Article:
In West Virginia, a court might require that parents dealing with child custody issues attend mediation sessions. While mediation is not ordered in every situation, for many parents who struggle to reach an agreement on their parenting plan and other child-related issues, it might be the next step.
How does the court-ordered mediation process work?
The court does a pre-screening to determine if the family’s situation is appropriate for mediation. Once this is established, the court then assigns a court-approved family court mediator to the parents. The mediation sessions are paid for by the parents, with a rate set based on the parents’ combined income for the year. In cases where the parents cannot afford to pay, there are volunteer mediators.
During court-order mediation, parents work with the mediator, who is a neutral third party, through the issues they are having when it comes to agreeing to a parenting plan and other child custody issues. The mediator is a neutral third party who does not take either side and instead facilitates the communication and negotiation process for the parents. While the mediator does not make any decisions for the parents, the mediator can help them with a variety of things, including:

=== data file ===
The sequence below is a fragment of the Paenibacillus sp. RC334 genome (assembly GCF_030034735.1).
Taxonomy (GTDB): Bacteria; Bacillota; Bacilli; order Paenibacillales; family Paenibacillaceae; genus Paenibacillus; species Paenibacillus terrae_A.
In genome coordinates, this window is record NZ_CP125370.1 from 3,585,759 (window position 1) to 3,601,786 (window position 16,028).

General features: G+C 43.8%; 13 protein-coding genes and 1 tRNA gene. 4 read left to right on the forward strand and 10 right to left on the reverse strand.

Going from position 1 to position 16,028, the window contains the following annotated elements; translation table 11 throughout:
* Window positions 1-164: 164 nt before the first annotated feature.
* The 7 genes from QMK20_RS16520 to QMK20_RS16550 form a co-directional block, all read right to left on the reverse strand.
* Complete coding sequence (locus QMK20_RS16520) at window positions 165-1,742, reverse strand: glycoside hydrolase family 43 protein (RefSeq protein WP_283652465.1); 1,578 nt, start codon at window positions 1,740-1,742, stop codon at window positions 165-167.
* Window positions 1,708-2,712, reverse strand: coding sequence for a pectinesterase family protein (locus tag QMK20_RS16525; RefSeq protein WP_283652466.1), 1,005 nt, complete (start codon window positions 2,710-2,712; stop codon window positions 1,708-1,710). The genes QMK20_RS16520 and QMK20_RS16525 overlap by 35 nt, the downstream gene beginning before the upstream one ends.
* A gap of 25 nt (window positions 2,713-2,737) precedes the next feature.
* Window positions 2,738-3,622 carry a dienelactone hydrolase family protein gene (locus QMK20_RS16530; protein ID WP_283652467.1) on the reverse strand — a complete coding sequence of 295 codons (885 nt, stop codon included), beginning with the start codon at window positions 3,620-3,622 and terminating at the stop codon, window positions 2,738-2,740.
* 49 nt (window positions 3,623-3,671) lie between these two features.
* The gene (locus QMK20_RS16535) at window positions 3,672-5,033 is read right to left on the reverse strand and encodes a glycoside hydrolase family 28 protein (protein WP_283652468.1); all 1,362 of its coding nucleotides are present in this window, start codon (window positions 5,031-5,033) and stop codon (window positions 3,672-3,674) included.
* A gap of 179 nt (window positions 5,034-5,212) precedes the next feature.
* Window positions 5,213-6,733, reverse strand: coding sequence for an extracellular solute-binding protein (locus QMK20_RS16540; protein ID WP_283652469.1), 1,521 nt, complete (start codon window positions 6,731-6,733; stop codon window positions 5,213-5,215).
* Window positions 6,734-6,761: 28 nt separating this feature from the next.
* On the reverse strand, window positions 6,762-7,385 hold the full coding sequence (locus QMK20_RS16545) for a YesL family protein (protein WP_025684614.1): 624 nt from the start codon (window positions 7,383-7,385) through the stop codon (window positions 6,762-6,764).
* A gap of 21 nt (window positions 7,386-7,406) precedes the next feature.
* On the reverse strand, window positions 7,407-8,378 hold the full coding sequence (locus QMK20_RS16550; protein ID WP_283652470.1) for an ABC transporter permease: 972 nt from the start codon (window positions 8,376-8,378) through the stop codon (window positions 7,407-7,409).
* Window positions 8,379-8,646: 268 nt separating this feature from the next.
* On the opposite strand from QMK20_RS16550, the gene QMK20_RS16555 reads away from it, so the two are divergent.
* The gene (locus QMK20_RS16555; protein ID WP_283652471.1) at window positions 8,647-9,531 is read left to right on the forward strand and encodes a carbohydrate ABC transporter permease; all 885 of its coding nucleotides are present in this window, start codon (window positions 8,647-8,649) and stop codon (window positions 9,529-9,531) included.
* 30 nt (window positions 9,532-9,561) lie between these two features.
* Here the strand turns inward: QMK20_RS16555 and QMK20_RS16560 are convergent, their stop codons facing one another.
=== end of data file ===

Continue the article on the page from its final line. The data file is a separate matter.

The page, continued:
- Listening to each party’s position
- Encouraging the parties on how to communicate effectively so they can reach an agreement
- Providing information about the options available to both parties
Once the parents reach an agreement, the parenting plan agreement becomes a written document signed by both parents and submitted to the court for final approval.
When is mediation not required?
Mediation may not be required where there is a history of mental illness, substance abuse, neglect, child abuse or domestic abuse. It might also not be required if the court establishes that there is a significant difference in the power dynamics between the parents.